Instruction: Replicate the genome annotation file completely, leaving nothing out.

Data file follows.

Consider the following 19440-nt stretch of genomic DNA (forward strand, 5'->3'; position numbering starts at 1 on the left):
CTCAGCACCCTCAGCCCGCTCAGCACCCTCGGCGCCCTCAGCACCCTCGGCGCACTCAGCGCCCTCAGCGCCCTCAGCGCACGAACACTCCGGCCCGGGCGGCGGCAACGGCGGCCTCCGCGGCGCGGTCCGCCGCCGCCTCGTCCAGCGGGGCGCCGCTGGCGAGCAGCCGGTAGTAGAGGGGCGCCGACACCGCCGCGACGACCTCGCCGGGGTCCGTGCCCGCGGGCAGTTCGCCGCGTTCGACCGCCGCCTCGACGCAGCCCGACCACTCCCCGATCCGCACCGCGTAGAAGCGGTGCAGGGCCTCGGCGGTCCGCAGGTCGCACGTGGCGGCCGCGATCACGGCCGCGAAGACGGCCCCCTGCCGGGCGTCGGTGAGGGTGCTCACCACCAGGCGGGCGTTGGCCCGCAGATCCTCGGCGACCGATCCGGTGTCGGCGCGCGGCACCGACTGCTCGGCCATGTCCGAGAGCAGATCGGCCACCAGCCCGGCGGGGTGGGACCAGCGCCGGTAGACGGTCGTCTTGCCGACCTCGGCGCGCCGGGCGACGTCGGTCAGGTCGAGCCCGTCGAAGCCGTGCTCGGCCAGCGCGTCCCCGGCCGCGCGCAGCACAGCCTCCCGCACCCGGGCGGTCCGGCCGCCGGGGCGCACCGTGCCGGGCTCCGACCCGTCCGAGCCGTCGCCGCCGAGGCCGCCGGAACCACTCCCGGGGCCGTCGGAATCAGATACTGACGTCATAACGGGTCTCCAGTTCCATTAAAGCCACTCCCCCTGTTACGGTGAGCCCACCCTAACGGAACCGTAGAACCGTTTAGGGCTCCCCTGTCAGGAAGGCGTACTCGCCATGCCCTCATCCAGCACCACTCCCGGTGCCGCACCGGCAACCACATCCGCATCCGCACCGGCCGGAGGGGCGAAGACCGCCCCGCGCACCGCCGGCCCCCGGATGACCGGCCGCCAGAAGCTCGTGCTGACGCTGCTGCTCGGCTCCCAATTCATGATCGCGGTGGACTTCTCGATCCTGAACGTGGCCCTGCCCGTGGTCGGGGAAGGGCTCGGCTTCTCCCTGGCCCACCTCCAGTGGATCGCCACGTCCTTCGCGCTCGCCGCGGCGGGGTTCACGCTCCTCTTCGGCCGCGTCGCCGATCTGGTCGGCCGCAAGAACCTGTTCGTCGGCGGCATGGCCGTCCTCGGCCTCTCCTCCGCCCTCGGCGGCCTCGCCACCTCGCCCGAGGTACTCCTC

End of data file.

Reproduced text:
Consider the following 19440-nt stretch of genomic DNA (forward strand, 5'->3'; position numbering starts at 1 on the left):
CTCAGCACCCTCAGCCCGCTCAGCACCCTCGGCGCCCTCAGCACCCTCGGCGCACTCAGCGCCCTCAGCGCCCTCAGCGCACGAACACTCCGGCCCGGGCGGCGGCAACGGCGGCCTCCGCGGCGCGGTCCGCCGCCGCCTCGTCCAGCGGGGCGCCGCTGGCGAGCAGCCGGTAGTAGAGGGGCGCCGACACCGCCGCGACGACCTCGCCGGGGTCCGTGCCCGCGGGCAGTTCGCCGCGTTCGACCGCCGCCTCGACGCAGCCCGACCACTCCCCGATCCGCACCGCGTAGAAGCGGTGCAGGGCCTCGGCGGTCCGCAGGTCGCACGTGGCGGCCGCGATCACGGCCGCGAAGACGGCCCCCTGCCGGGCGTCGGTGAGGGTGCTCACCACCAGGCGGGCGTTGGCCCGCAGATCCTCGGCGACCGATCCGGTGTCGGCGCGCGGCACCGACTGCTCGGCCATGTCCGAGAGCAGATCGGCCACCAGCCCGGCGGGGTGGGACCAGCGCCGGTAGACGGTCGTCTTGCCGACCTCGGCGCGCCGGGCGACGTCGGTCAGGTCGAGCCCGTCGAAGCCGTGCTCGGCCAGCGCGTCCCCGGCCGCGCGCAGCACAGCCTCCCGCACCCGGGCGGTCCGGCCGCCGGGGCGCACCGTGCCGGGCTCCGACCCGTCCGAGCCGTCGCCGCCGAGGCCGCCGGAACCACTCCCGGGGCCGTCGGAATCAGATACTGACGTCATAACGGGTCTCCAGTTCCATTAAAGCCACTCCCCCTGTTACGGTGAGCCCACCCTAACGGAACCGTAGAACCGTTTAGGGCTCCCCTGTCAGGAAGGCGTACTCGCCATGCCCTCATCCAGCACCACTCCCGGTGCCGCACCGGCAACCACATCCGCATCCGCACCGGCCGGAGGGGCGAAGACCGCCCCGCGCACCGCCGGCCCCCGGATGACCGGCCGCCAGAAGCTCGTGCTGACGCTGCTGCTCGGCTCCCAATTCATGATCGCGGTGGACTTCTCGATCCTGAACGTGGCCCTGCCCGTGGTCGGGGAAGGGCTCGGCTTCTCCCTGGCCCACCTCCAGTGGATCGCCACGTCCTTCGCGCTCGCCGCGGCGGGGTTCACGCTCCTCTTCGGCCGCGTCGCCGATCTGGTCGGCCGCAAGAACCTGTTCGTCGGCGGCATGGCCGTCCTCGGCCTCTCCTCCGCCCTCGGCGGCCTCGCCACCTCGCCCGAGGTACTCCTC